The cryptographic sponge is a construction scheme for hash functions (and other symmetric primitives) based on an unkeyed permutation. The most famous example is Keccak, which won the SHA-3 competition.

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Is it possible to actually verify a “sponge function” security claim?

When using a “sponge function” to create a cryptographic hash, we can look at the flat sponge claim, which flattens the claimed success probabilities of all attacks using a single parameter: the ...
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What security do Cryptographic Sponges offer against generic quantum attacks?

In the face of non-quantum attacker, Keccak[r=1088,c=512] with 512 bits of output provides: Collision resistance up to $2^{256}$ operations Preimage resistance up to $2^{256}$ operations Second ...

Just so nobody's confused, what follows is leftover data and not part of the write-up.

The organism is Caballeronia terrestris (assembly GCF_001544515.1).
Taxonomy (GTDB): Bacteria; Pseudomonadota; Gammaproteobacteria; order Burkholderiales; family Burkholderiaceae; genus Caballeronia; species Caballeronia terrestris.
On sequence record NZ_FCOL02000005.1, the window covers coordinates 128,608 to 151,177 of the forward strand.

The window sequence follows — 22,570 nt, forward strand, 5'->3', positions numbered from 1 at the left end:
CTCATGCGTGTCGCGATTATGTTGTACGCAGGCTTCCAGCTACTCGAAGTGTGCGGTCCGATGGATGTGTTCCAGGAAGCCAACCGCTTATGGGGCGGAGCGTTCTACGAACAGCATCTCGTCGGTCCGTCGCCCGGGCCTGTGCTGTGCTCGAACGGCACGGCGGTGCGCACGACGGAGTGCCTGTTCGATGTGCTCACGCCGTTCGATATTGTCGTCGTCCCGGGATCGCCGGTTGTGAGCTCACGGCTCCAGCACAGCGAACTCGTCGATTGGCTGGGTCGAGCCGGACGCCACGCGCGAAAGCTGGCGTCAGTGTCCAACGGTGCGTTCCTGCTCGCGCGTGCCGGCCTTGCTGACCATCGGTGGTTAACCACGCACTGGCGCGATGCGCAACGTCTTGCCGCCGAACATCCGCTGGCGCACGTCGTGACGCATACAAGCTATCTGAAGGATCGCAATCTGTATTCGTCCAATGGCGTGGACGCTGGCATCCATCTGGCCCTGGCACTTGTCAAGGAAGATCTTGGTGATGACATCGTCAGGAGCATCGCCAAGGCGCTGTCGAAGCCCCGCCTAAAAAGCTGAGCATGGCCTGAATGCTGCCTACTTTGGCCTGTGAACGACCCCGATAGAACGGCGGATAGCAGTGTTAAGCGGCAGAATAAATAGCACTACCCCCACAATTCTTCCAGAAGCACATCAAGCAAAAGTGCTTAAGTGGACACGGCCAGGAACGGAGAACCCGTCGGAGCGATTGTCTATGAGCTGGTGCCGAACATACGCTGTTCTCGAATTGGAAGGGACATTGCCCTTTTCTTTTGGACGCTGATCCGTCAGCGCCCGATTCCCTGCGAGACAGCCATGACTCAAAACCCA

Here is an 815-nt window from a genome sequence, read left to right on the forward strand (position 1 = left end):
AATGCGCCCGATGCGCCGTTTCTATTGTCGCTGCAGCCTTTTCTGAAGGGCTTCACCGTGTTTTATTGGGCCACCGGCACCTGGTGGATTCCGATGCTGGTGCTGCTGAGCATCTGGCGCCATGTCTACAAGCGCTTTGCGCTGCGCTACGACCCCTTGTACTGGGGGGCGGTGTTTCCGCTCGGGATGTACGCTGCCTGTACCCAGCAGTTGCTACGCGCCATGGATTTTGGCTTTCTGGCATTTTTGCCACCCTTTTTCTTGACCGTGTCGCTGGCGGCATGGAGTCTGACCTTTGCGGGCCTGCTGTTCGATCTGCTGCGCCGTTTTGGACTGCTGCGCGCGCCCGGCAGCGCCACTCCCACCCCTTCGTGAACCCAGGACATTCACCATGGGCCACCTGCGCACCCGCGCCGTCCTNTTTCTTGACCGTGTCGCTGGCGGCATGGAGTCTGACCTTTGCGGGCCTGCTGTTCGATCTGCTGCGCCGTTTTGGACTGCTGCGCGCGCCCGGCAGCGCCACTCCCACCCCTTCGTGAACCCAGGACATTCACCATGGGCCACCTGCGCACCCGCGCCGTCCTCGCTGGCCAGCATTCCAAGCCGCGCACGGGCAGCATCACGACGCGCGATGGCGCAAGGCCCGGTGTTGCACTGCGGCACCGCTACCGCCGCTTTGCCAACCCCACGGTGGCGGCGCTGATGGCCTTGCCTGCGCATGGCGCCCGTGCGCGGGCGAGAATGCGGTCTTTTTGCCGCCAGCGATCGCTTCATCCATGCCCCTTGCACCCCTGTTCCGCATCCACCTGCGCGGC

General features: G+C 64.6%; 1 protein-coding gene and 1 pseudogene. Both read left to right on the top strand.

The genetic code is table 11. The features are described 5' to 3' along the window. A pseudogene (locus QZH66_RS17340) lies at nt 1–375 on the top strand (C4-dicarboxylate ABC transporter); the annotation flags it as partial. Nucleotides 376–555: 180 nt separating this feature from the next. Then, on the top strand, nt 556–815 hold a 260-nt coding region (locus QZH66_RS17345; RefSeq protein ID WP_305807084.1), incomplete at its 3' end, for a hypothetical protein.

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Is a strong block cipher usable as a strong sponge function?

From the literature, it looks like the security proofs of sponge functions depend on how well they approximate a random permutation, Since a block cipher also ideally behaves like a random permutation ...
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Can we use the sponge construct to efficiently authenticate any cipher?

The sponge construct facilitates authenticated encryption independently of the function used to mix its state. Could we use any strong cipher (i.e. AES-256) as the mixing function in a sponge to ...
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How should I treat a new cipher release like Spritz?

I have been looking at both the paper as well as the sourcecode of Spritz — a spongy RC4-like stream cipher and hash function by Ronald L. Rivest and Jacob Schuldt. The paper states We have also ...